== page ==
Central banks snubbing dollar, favoring euro and yen
NEW YORK - Central banks flush with record reserves are increasingly snubbing dollars in favor of euros and yen, further pressuring the greenback after its biggest two-quarter rout in almost two decades.
Policy makers boosted foreign currency holdings by $413 billion last quarter, the most since at least 2003, to $7.3 trillion, according to data compiled by Bloomberg. Nations that report currency breakdowns put 63 percent of the new cash into euros and yen in April, May, and June, Barclays Capital data show. That’s the highest percentage in any quarter with more than an $80 billion increase.
World leaders are acting on threats to dump the dollar, while the Obama administration shows a willingness to tolerate a weaker currency in an effort to boost exports and the US economy, as long as it doesn’t drive away creditors. The diversification signals the currency won’t rebound anytime soon, after losing 10.3 percent on a trade-weighted basis the past six months, the biggest drop since 1991.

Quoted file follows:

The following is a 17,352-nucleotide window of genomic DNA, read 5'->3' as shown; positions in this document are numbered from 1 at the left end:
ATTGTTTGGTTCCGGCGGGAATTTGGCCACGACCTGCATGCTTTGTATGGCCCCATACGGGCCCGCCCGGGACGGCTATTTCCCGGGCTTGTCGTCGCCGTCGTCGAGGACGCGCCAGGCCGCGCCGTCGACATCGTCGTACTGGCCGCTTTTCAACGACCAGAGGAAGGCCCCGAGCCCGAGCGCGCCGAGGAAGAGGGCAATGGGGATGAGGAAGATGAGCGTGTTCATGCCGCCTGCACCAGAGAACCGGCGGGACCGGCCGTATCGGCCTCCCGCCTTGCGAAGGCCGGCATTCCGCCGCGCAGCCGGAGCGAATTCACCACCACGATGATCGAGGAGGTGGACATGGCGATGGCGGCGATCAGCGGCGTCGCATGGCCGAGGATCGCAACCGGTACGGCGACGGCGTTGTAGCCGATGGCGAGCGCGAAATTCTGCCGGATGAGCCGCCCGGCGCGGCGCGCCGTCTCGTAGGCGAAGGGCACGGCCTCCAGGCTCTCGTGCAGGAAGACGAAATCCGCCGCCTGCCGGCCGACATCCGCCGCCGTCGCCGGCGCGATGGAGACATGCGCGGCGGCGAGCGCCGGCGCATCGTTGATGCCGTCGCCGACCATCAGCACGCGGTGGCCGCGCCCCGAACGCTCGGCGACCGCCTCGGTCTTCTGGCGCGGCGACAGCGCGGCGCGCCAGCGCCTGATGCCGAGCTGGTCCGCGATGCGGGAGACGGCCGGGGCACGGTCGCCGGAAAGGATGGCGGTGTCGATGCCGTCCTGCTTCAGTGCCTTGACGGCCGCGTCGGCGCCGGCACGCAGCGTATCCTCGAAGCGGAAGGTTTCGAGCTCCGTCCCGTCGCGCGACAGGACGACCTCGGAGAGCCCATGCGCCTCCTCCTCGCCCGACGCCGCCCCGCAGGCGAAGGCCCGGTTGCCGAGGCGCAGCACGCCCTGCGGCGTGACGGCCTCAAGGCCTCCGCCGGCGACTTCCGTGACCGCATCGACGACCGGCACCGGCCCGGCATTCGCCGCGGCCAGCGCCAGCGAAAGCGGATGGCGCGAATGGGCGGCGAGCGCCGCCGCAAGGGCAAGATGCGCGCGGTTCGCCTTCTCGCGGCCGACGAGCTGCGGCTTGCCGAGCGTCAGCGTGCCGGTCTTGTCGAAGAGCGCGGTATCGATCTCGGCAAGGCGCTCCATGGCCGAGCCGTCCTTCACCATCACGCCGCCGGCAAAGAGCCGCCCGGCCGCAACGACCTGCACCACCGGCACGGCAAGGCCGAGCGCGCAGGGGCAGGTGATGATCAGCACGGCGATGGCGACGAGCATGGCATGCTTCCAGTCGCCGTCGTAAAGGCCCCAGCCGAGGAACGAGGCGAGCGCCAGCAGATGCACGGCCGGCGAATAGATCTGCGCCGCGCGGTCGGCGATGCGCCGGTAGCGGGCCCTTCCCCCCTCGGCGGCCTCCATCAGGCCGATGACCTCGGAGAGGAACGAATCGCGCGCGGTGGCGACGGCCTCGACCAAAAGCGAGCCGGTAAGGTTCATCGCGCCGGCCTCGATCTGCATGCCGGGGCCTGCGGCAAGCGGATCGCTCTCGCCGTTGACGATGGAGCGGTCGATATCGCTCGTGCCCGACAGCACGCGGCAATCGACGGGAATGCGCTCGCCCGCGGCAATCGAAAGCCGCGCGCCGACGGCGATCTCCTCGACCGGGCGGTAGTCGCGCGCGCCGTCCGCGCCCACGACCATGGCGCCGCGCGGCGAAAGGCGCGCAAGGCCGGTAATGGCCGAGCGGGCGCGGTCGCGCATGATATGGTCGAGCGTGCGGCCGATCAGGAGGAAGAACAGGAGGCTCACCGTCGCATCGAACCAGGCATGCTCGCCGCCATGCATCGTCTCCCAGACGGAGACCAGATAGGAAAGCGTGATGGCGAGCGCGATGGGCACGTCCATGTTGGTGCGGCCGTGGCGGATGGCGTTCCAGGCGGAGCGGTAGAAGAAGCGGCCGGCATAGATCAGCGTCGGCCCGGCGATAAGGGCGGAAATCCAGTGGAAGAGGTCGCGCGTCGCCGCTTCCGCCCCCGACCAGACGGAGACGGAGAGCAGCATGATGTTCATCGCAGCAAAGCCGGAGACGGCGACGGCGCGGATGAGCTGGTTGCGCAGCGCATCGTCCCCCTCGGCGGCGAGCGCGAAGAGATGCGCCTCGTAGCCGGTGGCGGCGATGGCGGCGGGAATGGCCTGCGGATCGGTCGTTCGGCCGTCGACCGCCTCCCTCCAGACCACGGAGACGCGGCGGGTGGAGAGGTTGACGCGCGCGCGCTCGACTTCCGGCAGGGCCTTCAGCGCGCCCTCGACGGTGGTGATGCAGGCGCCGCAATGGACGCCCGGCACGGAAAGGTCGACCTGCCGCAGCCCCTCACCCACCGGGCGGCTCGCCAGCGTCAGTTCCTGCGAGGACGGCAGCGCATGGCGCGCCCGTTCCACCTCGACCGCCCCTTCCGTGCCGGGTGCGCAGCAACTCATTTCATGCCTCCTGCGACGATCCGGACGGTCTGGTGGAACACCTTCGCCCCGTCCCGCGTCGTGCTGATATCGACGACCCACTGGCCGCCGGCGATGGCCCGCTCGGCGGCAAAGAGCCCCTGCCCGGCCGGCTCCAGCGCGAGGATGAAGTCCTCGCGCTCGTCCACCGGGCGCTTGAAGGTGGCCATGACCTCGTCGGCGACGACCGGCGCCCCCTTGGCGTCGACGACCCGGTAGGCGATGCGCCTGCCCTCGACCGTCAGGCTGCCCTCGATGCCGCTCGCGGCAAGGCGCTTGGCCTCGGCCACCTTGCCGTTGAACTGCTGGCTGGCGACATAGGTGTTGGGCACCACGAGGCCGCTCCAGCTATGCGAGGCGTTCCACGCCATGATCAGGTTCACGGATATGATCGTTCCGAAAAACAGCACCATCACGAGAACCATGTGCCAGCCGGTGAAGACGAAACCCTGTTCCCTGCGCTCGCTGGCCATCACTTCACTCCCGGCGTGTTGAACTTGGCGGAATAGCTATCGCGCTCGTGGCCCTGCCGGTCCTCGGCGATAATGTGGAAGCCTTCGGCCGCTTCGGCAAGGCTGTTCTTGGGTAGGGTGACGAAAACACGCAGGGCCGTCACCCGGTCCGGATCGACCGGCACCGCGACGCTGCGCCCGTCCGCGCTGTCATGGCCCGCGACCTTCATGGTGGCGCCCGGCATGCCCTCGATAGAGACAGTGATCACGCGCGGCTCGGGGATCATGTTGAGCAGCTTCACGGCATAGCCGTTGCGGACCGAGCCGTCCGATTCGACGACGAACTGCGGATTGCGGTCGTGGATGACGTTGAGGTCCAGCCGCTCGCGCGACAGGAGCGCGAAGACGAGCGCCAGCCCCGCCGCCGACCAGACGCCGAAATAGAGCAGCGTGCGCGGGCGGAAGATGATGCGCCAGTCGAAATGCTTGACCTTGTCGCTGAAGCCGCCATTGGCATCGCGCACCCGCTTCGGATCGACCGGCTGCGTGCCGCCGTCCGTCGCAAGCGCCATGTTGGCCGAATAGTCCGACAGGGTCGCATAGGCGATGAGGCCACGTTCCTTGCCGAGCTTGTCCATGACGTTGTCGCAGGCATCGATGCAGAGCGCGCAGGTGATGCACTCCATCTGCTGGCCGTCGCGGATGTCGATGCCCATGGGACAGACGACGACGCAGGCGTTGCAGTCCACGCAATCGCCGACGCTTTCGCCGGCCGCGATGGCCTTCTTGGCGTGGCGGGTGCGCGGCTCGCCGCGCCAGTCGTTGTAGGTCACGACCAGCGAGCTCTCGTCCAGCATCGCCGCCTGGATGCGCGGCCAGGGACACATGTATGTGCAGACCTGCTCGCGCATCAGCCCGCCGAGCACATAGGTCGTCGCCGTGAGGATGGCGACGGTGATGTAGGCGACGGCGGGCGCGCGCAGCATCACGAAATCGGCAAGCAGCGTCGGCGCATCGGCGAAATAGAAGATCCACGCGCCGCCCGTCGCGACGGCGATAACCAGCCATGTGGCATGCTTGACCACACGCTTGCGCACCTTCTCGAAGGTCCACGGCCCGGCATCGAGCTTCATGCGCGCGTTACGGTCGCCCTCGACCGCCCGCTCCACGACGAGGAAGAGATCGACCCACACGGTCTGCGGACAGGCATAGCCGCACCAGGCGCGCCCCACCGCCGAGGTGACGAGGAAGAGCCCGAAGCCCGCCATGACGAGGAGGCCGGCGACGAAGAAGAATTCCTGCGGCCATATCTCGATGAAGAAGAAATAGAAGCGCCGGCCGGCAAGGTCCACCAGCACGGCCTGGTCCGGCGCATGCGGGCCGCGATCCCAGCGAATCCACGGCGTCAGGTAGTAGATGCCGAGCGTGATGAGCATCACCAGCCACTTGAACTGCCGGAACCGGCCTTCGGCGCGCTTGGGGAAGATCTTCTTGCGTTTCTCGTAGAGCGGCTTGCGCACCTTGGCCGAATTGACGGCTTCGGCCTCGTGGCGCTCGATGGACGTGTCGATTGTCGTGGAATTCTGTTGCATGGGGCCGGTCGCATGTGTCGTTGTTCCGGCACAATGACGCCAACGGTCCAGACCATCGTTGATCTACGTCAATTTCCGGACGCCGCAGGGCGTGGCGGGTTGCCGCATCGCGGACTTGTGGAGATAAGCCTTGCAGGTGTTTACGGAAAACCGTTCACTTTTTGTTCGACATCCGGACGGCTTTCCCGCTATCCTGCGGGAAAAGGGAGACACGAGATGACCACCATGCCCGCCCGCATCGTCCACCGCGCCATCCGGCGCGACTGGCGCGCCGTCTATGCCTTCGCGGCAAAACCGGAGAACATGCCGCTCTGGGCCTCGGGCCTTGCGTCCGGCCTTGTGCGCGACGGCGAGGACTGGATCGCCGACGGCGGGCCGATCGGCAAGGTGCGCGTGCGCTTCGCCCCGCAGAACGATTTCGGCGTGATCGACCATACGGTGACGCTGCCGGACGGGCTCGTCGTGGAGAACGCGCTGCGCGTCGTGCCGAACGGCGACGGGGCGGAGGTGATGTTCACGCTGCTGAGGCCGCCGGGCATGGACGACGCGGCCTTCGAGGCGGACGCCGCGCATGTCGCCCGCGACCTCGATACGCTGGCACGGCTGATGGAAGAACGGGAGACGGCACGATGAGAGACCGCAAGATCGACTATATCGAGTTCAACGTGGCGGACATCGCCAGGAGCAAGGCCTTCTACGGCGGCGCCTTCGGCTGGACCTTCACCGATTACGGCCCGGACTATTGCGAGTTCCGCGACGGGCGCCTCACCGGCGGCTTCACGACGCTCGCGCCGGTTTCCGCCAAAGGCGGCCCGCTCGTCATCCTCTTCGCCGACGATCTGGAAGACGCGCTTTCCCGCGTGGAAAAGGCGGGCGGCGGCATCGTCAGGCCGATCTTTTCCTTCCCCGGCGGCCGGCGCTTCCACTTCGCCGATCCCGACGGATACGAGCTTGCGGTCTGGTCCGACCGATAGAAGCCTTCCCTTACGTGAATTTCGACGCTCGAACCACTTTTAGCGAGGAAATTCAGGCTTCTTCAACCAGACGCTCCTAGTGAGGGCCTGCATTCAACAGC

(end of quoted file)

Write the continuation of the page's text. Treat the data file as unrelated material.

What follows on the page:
“Global central banks are getting more serious about diversification, whereas in the past they used to just talk about it,’’ said Steven Englander, chief US currency strategist at Barclays. “It looks like they are really backing away from the dollar.’’
The dollar’s 37 percent share of new reserves fell from about a 63 percent average since 1999.
America’s currency has been under siege as the Treasury sells a record amount of debt to finance a budget deficit of $1.4 trillion in fiscal 2009.
Foreign companies are starting to say their economies are being hurt by the weak dollar. The economies of Japan and Europe depend on exports that get more expensive whenever the greenback slumps.